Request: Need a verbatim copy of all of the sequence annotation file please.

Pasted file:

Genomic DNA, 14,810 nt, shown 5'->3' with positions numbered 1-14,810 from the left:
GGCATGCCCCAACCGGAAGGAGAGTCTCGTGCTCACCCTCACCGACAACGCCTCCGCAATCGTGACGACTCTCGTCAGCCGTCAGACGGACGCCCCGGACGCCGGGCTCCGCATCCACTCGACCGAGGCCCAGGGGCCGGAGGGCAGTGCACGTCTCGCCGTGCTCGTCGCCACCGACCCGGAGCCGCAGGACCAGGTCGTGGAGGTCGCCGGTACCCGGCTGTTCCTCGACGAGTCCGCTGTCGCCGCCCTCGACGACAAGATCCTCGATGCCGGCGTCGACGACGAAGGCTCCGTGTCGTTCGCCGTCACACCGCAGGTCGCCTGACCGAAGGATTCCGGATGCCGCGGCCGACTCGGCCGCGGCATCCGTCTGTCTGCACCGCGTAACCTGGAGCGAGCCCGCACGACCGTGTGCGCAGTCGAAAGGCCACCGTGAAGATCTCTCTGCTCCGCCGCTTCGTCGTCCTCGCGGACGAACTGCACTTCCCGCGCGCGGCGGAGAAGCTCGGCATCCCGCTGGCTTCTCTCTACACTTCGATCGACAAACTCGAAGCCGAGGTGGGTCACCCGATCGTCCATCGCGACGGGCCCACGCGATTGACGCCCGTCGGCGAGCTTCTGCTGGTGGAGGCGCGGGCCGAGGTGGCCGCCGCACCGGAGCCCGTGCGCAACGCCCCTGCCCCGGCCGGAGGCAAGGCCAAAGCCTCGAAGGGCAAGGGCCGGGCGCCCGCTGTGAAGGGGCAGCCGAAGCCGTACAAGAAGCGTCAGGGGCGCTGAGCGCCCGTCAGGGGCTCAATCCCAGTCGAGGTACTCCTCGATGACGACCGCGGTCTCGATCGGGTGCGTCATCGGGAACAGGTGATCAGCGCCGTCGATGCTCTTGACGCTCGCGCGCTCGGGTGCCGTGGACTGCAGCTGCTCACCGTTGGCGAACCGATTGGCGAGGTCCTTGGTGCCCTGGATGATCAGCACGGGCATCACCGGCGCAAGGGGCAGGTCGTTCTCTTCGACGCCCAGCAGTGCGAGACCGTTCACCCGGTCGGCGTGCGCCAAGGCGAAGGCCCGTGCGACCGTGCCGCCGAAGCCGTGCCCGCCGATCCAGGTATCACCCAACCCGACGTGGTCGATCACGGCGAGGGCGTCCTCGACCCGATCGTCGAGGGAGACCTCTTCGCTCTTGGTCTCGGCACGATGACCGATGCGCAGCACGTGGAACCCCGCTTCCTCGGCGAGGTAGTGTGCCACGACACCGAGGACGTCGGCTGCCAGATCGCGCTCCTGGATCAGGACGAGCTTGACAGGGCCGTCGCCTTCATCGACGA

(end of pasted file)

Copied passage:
Genomic DNA, 14,810 nt, shown 5'->3' with positions numbered 1-14,810 from the left:
GGCATGCCCCAACCGGAAGGAGAGTCTCGTGCTCACCCTCACCGACAACGCCTCCGCAATCGTGACGACTCTCGTCAGCCGTCAGACGGACGCCCCGGACGCCGGGCTCCGCATCCACTCGACCGAGGCCCAGGGGCCGGAGGGCAGTGCACGTCTCGCCGTGCTCGTCGCCACCGACCCGGAGCCGCAGGACCAGGTCGTGGAGGTCGCCGGTACCCGGCTGTTCCTCGACGAGTCCGCTGTCGCCGCCCTCGACGACAAGATCCTCGATGCCGGCGTCGACGACGAAGGCTCCGTGTCGTTCGCCGTCACACCGCAGGTCGCCTGACCGAAGGATTCCGGATGCCGCGGCCGACTCGGCCGCGGCATCCGTCTGTCTGCACCGCGTAACCTGGAGCGAGCCCGCACGACCGTGTGCGCAGTCGAAAGGCCACCGTGAAGATCTCTCTGCTCCGCCGCTTCGTCGTCCTCGCGGACGAACTGCACTTCCCGCGCGCGGCGGAGAAGCTCGGCATCCCGCTGGCTTCTCTCTACACTTCGATCGACAAACTCGAAGCCGAGGTGGGTCACCCGATCGTCCATCGCGACGGGCCCACGCGATTGACGCCCGTCGGCGAGCTTCTGCTGGTGGAGGCGCGGGCCGAGGTGGCCGCCGCACCGGAGCCCGTGCGCAACGCCCCTGCCCCGGCCGGAGGCAAGGCCAAAGCCTCGAAGGGCAAGGGCCGGGCGCCCGCTGTGAAGGGGCAGCCGAAGCCGTACAAGAAGCGTCAGGGGCGCTGAGCGCCCGTCAGGGGCTCAATCCCAGTCGAGGTACTCCTCGATGACGACCGCGGTCTCGATCGGGTGCGTCATCGGGAACAGGTGATCAGCGCCGTCGATGCTCTTGACGCTCGCGCGCTCGGGTGCCGTGGACTGCAGCTGCTCACCGTTGGCGAACCGATTGGCGAGGTCCTTGGTGCCCTGGATGATCAGCACGGGCATCACCGGCGCAAGGGGCAGGTCGTTCTCTTCGACGCCCAGCAGTGCGAGACCGTTCACCCGGTCGGCGTGCGCCAAGGCGAAGGCCCGTGCGACCGTGCCGCCGAAGCCGTGCCCGCCGATCCAGGTATCACCCAACCCGACGTGGTCGATCACGGCGAGGGCGTCCTCGACCCGATCGTCGAGGGAGACCTCTTCGCTCTTGGTCTCGGCACGATGACCGATGCGCAGCACGTGGAACCCCGCTTCCTCGGCGAGGTAGTGTGCCACGACACCGAGGACGTCGGCTGCCAGATCGCGCTCCTGGATCAGGACGAGCTTGACAGGGCCGTCGCCTTCATCGACGA